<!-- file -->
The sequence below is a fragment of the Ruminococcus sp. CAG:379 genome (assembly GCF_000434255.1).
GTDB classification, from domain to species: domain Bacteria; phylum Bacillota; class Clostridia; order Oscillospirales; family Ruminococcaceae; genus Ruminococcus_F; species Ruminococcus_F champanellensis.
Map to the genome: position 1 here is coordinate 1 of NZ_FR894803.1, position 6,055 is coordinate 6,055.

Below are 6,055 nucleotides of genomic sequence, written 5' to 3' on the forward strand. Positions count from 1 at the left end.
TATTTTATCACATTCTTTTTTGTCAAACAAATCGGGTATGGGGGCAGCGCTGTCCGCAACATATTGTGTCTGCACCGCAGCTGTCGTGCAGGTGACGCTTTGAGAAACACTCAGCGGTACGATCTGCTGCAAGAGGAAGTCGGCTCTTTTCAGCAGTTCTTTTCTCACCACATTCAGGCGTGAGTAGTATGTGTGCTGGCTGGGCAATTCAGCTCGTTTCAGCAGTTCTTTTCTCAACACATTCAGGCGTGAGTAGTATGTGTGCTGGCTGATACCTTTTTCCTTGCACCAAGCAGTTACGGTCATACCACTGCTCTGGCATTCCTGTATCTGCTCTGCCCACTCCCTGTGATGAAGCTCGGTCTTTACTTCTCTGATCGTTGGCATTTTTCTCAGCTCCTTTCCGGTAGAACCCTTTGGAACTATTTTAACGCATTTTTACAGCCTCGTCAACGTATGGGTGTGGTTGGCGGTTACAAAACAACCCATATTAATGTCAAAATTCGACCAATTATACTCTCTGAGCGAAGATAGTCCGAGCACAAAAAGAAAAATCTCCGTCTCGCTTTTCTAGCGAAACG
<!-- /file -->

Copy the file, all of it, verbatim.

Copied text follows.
The sequence below is a fragment of the Ruminococcus sp. CAG:379 genome (assembly GCF_000434255.1).
GTDB classification, from domain to species: domain Bacteria; phylum Bacillota; class Clostridia; order Oscillospirales; family Ruminococcaceae; genus Ruminococcus_F; species Ruminococcus_F champanellensis.
Map to the genome: position 1 here is coordinate 1 of NZ_FR894803.1, position 6,055 is coordinate 6,055.

Below are 6,055 nucleotides of genomic sequence, written 5' to 3' on the forward strand. Positions count from 1 at the left end.
TATTTTATCACATTCTTTTTTGTCAAACAAATCGGGTATGGGGGCAGCGCTGTCCGCAACATATTGTGTCTGCACCGCAGCTGTCGTGCAGGTGACGCTTTGAGAAACACTCAGCGGTACGATCTGCTGCAAGAGGAAGTCGGCTCTTTTCAGCAGTTCTTTTCTCACCACATTCAGGCGTGAGTAGTATGTGTGCTGGCTGGGCAATTCAGCTCGTTTCAGCAGTTCTTTTCTCAACACATTCAGGCGTGAGTAGTATGTGTGCTGGCTGATACCTTTTTCCTTGCACCAAGCAGTTACGGTCATACCACTGCTCTGGCATTCCTGTATCTGCTCTGCCCACTCCCTGTGATGAAGCTCGGTCTTTACTTCTCTGATCGTTGGCATTTTTCTCAGCTCCTTTCCGGTAGAACCCTTTGGAACTATTTTAACGCATTTTTACAGCCTCGTCAACGTATGGGTGTGGTTGGCGGTTACAAAACAACCCATATTAATGTCAAAATTCGACCAATTATACTCTCTGAGCGAAGATAGTCCGAGCACAAAAAGAAAAATCTCCGTCTCGCTTTTCTAGCGAAACG